These Doors Do Heavy Metal!

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The Bronze Doors and a shipyard car and chauffeur, Mr. Fisher. The shipyard ran this car every morning and evening to the Museum and hydraulic lab to carry mail, lab, information, and passengers, July 1939. Image Courtesy of The Mariners’ Museum and Park.

Have you ever noticed the big metal doors at the Business Entrance of The Mariners’ Museum and Park? Have you ever thought that maybe they were a little fancy for an entrance where deliveries are made and staff enters to gather our badges and trek to wherever our offices happen to be on-site? Well, those doors, made of bronze, are actually part of our Collection and used to be the Main Entrance to the Museum!

There is a bit of a story behind them. As you have probably read in a previous blog, Archer M. Huntington was the driving force behind the construction of The Mariners’ Museum and Park. It was his vision to have a stunning entrance to the Museum, something that would visually make people stop and say “WOW!”. Incidentally, this is why the original portion of the Museum has the very unusual “Huntington Squeeze” brick and mortar technique. It’s done by not scraping off the mortar as layers of bricks are added in the wall construction.   Read more

Plastics in Our Collections: Chapter 1

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Collecting latex from a tree
© User:Iamshibukc / Wikimedia Commons / CC-BY-SA-3.0

The Plastics Age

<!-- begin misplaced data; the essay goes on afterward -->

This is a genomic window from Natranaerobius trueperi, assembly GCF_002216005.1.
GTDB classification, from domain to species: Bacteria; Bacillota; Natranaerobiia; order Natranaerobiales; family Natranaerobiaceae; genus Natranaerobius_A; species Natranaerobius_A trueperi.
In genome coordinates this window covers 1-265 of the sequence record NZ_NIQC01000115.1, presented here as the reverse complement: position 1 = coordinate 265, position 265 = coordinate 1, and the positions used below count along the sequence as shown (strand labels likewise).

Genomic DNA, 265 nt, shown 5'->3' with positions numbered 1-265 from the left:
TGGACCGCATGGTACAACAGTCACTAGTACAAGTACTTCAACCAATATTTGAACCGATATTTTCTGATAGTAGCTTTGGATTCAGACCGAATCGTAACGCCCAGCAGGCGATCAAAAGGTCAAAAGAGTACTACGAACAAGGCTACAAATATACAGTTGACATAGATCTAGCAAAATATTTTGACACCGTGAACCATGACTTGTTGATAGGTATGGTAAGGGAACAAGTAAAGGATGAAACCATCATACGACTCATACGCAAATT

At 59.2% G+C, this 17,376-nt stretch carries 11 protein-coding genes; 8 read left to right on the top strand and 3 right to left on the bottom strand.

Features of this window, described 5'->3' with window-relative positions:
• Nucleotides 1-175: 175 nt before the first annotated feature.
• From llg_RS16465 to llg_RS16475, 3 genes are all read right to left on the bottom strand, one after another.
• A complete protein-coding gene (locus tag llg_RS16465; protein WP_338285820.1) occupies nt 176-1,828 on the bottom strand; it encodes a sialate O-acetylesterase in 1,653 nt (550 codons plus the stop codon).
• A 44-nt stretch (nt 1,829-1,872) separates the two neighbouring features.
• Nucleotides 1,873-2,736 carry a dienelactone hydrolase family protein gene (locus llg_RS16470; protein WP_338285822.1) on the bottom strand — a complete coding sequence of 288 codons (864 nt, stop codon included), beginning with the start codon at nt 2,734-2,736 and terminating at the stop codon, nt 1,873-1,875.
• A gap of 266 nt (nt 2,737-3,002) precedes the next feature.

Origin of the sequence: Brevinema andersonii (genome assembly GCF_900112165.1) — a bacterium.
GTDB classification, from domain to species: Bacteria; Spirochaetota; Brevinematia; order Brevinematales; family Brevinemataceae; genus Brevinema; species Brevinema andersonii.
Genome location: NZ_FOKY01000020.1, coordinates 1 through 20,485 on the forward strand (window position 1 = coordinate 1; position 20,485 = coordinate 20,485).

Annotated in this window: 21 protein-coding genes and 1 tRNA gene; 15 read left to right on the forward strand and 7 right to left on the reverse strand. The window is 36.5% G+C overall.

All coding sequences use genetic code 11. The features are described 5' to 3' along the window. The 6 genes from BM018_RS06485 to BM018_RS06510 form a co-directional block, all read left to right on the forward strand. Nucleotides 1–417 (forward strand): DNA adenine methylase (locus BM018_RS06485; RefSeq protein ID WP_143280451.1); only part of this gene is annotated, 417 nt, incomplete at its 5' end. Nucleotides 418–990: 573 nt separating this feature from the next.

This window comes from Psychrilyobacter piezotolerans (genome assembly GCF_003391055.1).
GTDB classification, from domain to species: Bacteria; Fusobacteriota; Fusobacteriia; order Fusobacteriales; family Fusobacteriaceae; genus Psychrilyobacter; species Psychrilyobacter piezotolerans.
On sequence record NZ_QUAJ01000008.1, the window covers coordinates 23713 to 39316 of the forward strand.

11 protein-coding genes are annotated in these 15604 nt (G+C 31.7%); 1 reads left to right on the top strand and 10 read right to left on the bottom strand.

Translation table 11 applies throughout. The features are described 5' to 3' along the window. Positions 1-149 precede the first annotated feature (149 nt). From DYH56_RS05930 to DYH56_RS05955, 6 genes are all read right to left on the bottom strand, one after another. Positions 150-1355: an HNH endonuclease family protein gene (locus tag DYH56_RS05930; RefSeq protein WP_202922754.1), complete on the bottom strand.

History is filled with ages that are tied to the innovation of materials:  The Stone Age, The Bronze Age, and The Iron Age. We are currently in The Plastics Age. Plastics have changed so much in our daily lives. Plastics are around us all the time.  They are in every electrical thing in our houses, in the clothes that we wear, in our furniture and the packaging of our food.

This means that as caretakers of historic objects, museums have to consider how long plastic materials will last in our collections. We focus on what we have to do and learn in order to care for plastic objects. We also study plastics in order to store them in ways that better ensure their survival. This is a complicated thing.  Plastics are not simple materials, and what works for one may damage another.  Some plastics have been around longer than others, so we know more about them. We can see how they’ve aged. For other plastics, we can guess at how they will survive (or not) based on their behaviors and chemistries, while still others are a gigantic question mark.   Read more

Oaktoberfest (Sort of…) and a Toast

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MNMS-2002-001-469BD35 BT1
Gary with his hard-earned trophy.

A few years ago, one of our former conservators Elsa posted about the successful effort to disassemble the port gun carriage excavated from inside USS Monitor‘s gun turret. And last summer, Kate added a post about long-term efforts to stabilize the wooden internal components from the carriage.

One of my favorite pictures from the earlier posts shows former staff guru Gary hoisting an oak gun carriage side from the Wet Lab’s overhead crane for documentation and photography. Here it is in case you missed it:   Read more